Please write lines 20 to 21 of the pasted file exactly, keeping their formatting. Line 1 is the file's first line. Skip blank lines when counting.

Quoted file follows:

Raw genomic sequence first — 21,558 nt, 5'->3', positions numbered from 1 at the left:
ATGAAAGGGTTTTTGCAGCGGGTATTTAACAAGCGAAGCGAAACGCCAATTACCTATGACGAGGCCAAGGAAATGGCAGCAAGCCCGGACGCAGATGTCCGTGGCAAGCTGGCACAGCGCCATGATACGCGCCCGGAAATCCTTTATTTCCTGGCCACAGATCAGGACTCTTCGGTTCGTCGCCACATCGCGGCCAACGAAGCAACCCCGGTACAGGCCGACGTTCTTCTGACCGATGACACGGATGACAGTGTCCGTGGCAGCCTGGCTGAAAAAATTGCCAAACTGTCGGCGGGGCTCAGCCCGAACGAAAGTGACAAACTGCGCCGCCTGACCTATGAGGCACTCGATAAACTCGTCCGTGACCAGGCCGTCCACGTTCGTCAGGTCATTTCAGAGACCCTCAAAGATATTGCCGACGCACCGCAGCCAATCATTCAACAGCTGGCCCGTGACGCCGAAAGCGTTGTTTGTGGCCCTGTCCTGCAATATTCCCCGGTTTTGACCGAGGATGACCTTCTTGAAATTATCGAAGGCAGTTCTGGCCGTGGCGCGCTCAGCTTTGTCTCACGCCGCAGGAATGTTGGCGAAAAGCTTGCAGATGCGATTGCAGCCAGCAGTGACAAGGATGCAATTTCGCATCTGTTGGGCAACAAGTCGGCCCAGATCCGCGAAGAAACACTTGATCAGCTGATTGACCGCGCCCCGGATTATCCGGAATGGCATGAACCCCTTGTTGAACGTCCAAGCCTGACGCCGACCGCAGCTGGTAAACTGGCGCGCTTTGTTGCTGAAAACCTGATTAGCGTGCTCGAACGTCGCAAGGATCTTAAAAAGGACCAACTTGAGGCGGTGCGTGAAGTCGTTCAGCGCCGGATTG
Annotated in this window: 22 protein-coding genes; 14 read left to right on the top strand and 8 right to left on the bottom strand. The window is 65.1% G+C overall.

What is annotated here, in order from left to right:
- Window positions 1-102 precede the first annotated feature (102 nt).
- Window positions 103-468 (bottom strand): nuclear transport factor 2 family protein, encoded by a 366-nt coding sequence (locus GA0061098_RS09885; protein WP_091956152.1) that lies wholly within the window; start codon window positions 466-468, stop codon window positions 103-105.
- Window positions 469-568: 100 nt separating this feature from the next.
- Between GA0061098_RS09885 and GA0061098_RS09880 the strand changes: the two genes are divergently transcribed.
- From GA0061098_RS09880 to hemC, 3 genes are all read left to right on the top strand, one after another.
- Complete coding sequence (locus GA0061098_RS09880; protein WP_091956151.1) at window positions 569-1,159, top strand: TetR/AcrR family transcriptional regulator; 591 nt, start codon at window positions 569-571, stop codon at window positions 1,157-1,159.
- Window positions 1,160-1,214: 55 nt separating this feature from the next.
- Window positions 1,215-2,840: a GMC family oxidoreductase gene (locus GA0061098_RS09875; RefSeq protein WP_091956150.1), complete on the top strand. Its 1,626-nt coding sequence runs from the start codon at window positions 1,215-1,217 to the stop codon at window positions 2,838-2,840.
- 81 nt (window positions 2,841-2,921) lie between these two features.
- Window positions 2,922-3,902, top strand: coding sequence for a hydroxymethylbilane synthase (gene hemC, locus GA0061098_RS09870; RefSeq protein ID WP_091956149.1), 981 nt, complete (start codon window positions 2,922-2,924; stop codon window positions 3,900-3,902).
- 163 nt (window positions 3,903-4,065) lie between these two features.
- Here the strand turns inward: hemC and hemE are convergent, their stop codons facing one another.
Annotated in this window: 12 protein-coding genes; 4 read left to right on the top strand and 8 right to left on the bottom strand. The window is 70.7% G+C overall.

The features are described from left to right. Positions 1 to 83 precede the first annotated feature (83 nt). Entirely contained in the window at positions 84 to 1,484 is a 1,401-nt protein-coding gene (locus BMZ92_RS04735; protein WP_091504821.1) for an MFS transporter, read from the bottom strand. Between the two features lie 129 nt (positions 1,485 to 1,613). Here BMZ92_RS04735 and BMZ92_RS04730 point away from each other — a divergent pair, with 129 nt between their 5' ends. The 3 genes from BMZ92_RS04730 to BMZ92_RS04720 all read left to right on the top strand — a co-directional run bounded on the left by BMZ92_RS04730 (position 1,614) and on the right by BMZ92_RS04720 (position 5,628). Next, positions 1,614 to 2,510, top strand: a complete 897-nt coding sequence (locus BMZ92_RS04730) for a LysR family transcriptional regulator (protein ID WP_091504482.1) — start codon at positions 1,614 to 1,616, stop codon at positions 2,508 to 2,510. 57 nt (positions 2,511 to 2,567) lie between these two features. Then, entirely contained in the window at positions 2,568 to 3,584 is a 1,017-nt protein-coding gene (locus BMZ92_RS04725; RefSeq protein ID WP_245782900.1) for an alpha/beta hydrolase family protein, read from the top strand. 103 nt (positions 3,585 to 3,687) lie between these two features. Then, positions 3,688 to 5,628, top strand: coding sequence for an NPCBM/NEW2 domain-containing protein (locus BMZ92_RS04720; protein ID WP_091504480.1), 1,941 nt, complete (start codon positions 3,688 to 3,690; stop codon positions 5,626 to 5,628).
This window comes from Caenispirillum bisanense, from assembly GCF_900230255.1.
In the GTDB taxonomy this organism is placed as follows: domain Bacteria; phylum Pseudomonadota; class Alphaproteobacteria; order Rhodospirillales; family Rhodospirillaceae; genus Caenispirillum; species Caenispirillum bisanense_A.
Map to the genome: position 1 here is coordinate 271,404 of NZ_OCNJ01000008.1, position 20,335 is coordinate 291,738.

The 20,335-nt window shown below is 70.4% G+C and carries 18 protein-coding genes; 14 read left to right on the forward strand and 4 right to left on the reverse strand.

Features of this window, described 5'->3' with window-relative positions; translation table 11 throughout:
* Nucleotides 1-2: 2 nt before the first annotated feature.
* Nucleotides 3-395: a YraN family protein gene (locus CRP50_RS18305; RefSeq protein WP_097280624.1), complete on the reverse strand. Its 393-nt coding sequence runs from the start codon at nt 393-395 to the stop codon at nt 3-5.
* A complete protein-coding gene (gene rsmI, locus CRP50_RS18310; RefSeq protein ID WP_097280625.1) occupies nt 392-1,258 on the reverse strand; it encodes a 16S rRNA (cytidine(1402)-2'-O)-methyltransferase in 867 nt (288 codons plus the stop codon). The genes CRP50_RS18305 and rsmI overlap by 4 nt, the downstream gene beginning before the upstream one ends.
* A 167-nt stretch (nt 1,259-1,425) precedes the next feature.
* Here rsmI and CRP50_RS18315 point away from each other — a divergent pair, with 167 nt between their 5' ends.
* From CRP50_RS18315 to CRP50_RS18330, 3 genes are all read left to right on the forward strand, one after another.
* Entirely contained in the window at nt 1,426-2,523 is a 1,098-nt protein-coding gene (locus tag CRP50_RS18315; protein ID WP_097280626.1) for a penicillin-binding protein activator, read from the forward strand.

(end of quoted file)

In the GTDB taxonomy this organism is placed as follows: domain Bacteria; phylum Pseudomonadota; class Alphaproteobacteria; order Rhodospirillales; family Rhodospirillaceae; genus Caenispirillum; species Caenispirillum bisanense_A.
Map to the genome: position 1 here is coordinate 271,404 of NZ_OCNJ01000008.1, position 20,335 is coordinate 291,738.